The Path To Self Love.

I’ve been thinking this week about the idea (this is where I pretend this “idea” was not introduced to me by my therapist even though it totally was because I worry I’m becoming the girl who always talks about therapy) that you should be careful what you’re looking for, because you might find it. I’ve been thinking about it a lot as it relates to my personal judgement of myself. Whether I’m critiquing my terrible consistency with running or my lackadaisical parenting or my half-assed domestic life, I seem to be always looking for the things I’ve screwed up. The things I’ve done wrong. The things I’ve not done that should have been done. And because I’m always looking for those things, I always find them.

If I consider this with my trail building metaphor, then you can basically assume that my trail that looks for mistakes and errors and failures is the Appalachian Trail and has been traveled by millions of people over 50+ years. It’s been mapped out and written about and competed on. This trail is a trail everyone knows and everyone loves.

But it’s time to move it.

It’s time that I work on forming new pathways in my brain that have my subconscious looking for the good things I do every day. I’ve been committing microaggressions against myself with the constant barrage of criticisms. But I’ve been doing it for SO LONG and that path is such a clear one to take through the woods, that I’m not sure how to get from the beginning of my day to the end of my day without it.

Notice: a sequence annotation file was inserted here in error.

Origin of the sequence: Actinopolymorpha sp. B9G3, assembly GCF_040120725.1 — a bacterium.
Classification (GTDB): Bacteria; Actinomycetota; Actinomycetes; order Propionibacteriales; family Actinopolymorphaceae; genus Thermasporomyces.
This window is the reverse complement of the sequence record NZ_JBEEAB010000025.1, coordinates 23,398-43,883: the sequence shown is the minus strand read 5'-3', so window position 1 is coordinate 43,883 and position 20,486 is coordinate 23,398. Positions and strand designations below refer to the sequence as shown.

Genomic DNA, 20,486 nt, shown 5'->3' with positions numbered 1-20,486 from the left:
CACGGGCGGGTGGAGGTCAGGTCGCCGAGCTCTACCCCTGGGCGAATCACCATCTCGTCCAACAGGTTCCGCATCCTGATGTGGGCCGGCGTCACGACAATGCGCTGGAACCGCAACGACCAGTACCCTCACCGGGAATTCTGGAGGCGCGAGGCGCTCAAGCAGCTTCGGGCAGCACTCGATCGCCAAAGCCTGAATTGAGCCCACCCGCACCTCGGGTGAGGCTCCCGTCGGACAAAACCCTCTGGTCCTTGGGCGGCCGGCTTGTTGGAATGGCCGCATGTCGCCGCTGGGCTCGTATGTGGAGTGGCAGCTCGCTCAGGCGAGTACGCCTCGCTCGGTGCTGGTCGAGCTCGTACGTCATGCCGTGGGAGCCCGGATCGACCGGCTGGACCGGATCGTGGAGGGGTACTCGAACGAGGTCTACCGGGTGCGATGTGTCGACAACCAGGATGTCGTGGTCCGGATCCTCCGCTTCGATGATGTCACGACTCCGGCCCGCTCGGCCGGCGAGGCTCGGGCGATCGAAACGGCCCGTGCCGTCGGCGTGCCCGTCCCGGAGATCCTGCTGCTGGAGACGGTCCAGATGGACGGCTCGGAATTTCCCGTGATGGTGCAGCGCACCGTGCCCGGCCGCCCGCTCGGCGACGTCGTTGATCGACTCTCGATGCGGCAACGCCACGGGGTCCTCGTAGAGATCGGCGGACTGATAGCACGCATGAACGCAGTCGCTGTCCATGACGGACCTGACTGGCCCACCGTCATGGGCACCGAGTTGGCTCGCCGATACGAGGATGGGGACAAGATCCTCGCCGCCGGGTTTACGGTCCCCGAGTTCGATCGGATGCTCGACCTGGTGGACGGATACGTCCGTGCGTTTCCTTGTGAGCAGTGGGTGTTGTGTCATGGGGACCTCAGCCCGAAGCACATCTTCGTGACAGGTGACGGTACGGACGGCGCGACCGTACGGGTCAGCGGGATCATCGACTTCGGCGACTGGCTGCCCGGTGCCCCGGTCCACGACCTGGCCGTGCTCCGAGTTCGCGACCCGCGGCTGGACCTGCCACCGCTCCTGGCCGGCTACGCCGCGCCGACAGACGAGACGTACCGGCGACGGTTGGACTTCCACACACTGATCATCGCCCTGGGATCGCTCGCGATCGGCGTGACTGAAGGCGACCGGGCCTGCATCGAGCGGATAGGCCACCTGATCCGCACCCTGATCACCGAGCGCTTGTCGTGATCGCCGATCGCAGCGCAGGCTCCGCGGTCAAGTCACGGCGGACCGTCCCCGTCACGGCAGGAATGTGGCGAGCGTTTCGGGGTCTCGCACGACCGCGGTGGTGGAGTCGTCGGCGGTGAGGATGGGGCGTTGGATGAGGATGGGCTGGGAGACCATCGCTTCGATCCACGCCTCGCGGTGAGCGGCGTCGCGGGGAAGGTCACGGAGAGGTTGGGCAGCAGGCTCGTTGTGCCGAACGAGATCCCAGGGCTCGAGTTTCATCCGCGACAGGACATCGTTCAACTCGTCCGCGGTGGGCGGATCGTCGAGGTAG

Which is why it will take time to form the new habit. And break the old one.

I started a little yesterday. I had gotten behind on housework so I opted to skip my run and instead of beating myself up about it, I forced myself to recognize the good I was doing in catching up on housework in case we had a showing for our house. When Donnie woke up I told him the long list of stuff I had already done that morning. I went to work feeling good that my house was closer to “show ready” than it would have been if I had gone for a run. I applauded myself for the good instead of criticizing the failure. There’s no concrete “right” and “wrong” about how we spend our moments, but there is most definitely a “wrong” in how we judge ourselves for those decisions.

I recently skipped doing laundry so I could curl up and read my book. I couldn’t even enjoy the book because I was beating myself up about the laundry. That’s the tried-and-true trail through the woods. So, last night when I opted to color for a bit instead of wash dishes, I stopped my brain when it started shifting to “criticizing mode” and praised myself.

“WAY TO GO, KIM. YOU SELF-CARED GOOD TODAY!”

It’s tough though. My daughter is having some common tween body image issues and last night we spent some good time together buying a new outfit (she’s looking at clothes that no longer fit “right” as proving she’s “fat” as opposed to proving she’s simply growing) and having long talks about how we talk to ourselves. My habit though, is to wonder where I went wrong. I kept catching myself looking through all of the parenting I’ve done in the last 11 years and finding moments where I screwed up and finding ways to blame her current self-hatred, on myself.

Do you see the irony?

I’m beating myself up over the fact that my daughter was beating herself up.

While I’m preaching about self-love, I’m practicing self-hatred.